This blog is a part of the series on interview preparation and focuses on the first step of writing a curriculum vitae and then getting ready for a group discussion.
In India, we suffer from an overload of information, and the habit of using extra long, complicated sentences and vocabulary without understanding the meaning or making sense. Unfortunately, this clichéd style of writing is off putting for recruiters and they tend to turn down such documents.
This blog on CV writing is essentially about what we need to do to make a strong first impression, a positive one at that. A key point that is emphasised is the customisation of the personal profile to the requirement listed by the recruiter in terms of qualities and values. This is time consuming and very different from the approach of sending 20 emails to 20 people. Perhaps, that’s what makes this exciting – customising and adapting every time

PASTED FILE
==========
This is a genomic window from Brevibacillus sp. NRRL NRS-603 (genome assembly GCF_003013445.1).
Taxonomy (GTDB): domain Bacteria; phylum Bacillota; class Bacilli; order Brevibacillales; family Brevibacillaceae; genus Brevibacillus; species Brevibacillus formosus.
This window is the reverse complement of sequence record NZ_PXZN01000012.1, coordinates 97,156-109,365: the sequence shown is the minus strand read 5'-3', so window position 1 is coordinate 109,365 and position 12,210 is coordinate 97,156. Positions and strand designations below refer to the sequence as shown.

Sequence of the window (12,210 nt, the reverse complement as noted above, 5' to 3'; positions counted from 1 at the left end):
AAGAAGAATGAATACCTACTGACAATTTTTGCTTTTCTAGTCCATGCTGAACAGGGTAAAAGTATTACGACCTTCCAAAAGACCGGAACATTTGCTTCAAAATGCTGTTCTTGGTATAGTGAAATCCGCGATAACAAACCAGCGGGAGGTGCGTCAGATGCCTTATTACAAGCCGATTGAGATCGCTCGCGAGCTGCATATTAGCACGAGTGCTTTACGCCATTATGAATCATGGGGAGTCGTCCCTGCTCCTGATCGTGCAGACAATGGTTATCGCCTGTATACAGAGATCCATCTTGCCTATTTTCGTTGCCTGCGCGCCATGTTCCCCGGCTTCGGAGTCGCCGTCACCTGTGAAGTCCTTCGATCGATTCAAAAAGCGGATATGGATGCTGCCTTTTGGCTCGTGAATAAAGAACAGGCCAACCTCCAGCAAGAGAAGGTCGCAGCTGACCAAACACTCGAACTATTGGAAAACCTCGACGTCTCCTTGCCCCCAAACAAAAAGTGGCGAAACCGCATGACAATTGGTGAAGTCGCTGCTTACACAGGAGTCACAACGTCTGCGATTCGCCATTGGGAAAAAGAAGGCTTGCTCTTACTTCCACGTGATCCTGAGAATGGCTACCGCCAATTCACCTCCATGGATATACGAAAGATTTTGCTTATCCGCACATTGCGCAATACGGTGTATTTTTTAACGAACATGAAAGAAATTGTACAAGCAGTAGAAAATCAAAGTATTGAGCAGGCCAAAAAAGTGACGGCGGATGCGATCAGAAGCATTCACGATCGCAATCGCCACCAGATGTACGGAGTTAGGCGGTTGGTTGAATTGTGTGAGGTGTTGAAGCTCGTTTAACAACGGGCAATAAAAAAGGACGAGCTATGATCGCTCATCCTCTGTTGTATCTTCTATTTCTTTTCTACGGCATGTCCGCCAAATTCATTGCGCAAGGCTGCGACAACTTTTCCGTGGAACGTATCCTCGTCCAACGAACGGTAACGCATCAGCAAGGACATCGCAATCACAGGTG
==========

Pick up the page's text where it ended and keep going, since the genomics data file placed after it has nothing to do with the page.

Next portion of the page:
For a job opportunity, we provide this to the employer as a brief account of our personal details, education, qualifications etc.
Why do we need a good CV?
First chance to make a good impression on a potential employer
Boosts chance of getting a face-to-face interview
A personal marketing document used to sell yourself to prospective employers.
Tells them about you, your professional history and your skills, abilities and achievements.
Highlights why you’re the best person for the job.
Think! If you were called for an interview, what do you think you should include in your CV?
Components of a CV
Personal Details (Name, phone number, address)
Name, professional title (if applicable) and contact details
It is positioned at the top of the page